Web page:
The newest voting member of the Pac-12 Conference CEO Group was tossed into the fray just a couple of weeks ago.
I doubt she’ll unpack.
Jamie Moffitt was appointed “interim president” at the University of Oregon on March 13. She replaced UO’s previous interim president, Patrick Phillips, who left that post after he didn’t get the permanent job.
John Karl Scholz will take over July 1 as the full-time president in Eugene. At that point, per a UO source, Moffitt will return to her usual duty as the school’s vice president and chief financial officer.
Got all that?
The Pac-12 Conference continues to negotiate its media rights deal and explore expansion. I was told on Wednesday by a CEO Group member that “the board likes the deal” that is taking shape, but the conference presidents and chancellors don’t seem to be in a hurry.
Multiple members of the CEO Group have gone public in recent months. Oregon has been notably silent. I’ve chalked that up to the turnover in administration in Eugene. Former president Michael Schill left for the same job at Northwestern University last August. Schill was an outspoken, experienced, stabilizing voice who served on the group’s executive committee.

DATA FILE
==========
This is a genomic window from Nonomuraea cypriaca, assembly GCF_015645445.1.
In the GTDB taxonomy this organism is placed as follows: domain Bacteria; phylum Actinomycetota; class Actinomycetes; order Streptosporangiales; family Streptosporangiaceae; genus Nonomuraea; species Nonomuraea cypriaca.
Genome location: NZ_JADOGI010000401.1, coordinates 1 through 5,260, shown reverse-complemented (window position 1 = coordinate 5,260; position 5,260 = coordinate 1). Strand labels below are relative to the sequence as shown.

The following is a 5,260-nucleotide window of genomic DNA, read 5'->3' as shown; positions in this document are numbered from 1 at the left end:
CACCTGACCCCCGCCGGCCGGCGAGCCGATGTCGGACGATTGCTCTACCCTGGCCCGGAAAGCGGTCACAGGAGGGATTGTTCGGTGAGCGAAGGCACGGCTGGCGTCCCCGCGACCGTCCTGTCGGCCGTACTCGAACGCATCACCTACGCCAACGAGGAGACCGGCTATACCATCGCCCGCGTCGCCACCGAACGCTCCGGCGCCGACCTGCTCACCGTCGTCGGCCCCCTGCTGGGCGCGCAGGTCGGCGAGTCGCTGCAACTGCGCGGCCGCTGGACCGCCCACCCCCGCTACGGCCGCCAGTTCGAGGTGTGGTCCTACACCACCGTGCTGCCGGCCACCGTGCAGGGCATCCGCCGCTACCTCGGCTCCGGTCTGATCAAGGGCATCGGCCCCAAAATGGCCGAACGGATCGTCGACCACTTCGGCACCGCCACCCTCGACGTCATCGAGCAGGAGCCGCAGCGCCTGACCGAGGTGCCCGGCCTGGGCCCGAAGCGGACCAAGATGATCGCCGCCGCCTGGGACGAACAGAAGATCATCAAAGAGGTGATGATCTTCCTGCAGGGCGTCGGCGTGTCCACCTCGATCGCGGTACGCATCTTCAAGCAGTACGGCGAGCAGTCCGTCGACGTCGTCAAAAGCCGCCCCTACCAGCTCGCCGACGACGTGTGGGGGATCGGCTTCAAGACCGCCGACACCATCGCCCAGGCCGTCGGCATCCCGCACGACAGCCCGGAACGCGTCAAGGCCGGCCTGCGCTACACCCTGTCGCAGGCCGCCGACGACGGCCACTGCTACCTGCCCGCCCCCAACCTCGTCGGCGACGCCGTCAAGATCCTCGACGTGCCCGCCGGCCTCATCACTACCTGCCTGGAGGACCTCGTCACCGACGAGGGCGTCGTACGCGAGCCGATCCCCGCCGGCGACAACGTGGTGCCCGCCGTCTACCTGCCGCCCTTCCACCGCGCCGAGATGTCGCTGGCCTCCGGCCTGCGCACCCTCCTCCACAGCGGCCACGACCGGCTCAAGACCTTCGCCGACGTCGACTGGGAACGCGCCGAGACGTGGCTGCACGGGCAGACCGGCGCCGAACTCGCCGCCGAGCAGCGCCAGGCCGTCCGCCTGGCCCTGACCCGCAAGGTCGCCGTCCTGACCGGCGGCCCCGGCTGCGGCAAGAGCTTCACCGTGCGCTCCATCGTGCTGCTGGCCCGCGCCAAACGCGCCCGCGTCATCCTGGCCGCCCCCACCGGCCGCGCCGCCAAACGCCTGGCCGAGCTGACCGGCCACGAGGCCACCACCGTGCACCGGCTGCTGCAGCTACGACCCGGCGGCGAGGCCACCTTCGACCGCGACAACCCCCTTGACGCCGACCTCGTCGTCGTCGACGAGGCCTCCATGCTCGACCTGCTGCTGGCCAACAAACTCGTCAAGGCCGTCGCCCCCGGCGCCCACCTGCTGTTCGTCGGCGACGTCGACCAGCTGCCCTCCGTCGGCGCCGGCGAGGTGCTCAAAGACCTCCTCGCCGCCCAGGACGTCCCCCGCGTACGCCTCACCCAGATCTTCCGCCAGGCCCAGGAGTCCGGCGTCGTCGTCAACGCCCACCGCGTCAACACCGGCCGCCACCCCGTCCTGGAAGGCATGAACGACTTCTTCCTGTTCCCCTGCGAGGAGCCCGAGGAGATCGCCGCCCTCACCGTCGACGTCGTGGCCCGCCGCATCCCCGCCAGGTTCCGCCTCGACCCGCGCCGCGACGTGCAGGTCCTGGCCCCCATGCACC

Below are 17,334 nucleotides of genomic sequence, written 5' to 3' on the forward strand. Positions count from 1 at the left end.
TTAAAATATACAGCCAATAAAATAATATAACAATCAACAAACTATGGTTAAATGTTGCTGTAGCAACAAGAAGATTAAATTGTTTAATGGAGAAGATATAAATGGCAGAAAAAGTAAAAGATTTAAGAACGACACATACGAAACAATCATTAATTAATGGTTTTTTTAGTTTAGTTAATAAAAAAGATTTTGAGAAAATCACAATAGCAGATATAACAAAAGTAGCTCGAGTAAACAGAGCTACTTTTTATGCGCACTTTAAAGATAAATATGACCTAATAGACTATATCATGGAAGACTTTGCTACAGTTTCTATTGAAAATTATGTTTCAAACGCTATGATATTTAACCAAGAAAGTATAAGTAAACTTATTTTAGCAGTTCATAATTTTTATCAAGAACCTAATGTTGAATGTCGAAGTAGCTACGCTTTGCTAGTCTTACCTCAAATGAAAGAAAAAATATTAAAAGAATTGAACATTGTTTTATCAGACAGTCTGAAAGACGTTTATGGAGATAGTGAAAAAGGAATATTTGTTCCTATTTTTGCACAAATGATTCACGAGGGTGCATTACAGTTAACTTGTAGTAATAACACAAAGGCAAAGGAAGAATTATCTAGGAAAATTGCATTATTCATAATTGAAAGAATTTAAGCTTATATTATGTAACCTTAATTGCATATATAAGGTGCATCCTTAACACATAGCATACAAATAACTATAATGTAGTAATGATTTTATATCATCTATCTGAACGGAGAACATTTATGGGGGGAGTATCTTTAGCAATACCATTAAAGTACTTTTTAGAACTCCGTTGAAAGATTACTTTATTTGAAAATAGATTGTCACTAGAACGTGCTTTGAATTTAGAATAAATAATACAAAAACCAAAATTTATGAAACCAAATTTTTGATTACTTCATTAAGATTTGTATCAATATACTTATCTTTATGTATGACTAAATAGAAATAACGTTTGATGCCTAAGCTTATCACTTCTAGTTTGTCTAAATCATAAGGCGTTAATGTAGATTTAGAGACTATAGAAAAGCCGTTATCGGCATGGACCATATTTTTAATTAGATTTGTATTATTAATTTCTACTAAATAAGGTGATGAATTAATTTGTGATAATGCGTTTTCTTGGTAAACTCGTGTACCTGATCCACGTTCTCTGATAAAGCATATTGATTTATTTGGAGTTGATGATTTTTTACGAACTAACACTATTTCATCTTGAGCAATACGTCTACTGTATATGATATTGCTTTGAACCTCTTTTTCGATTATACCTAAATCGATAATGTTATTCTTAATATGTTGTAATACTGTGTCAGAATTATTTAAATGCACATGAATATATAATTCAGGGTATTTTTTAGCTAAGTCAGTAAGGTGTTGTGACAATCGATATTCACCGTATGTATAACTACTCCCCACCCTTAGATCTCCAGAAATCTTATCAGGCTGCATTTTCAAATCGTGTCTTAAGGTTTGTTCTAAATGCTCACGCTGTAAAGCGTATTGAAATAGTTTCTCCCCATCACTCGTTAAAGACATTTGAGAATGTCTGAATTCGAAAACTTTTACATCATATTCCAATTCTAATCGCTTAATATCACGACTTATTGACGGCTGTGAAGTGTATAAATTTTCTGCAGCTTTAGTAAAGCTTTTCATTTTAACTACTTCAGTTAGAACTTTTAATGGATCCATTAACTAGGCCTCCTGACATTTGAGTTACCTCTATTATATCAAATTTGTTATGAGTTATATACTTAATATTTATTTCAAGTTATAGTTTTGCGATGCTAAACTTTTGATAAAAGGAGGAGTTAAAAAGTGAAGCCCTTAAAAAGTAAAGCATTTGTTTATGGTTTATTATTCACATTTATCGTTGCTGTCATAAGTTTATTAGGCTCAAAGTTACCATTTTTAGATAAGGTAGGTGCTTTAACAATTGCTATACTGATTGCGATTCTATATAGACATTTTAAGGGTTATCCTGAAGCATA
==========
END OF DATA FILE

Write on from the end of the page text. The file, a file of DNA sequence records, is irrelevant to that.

Phillips was new to the role.
Moffitt is even newer.
How will Oregon weigh its options? What matters most to the Ducks? Does Phil Knight get a vote? The university trustees? Someone else?
These are important questions.
One member of the Pac-12 CEO Group confirmed on Wednesday that Moffitt has participated in recent board meetings and discussions. She’ll cast Oregon’s official vote when it comes to approving expansion or media rights, but only if that happens before July 1.
I reached out to Moffitt on Wednesday for comment. I also left a message with her public relations contact at the UO president’s office. Richie Hunter, a vice president of communications, confirmed that Moffitt is in control of Oregon’s Pac-12 CEO Group vote.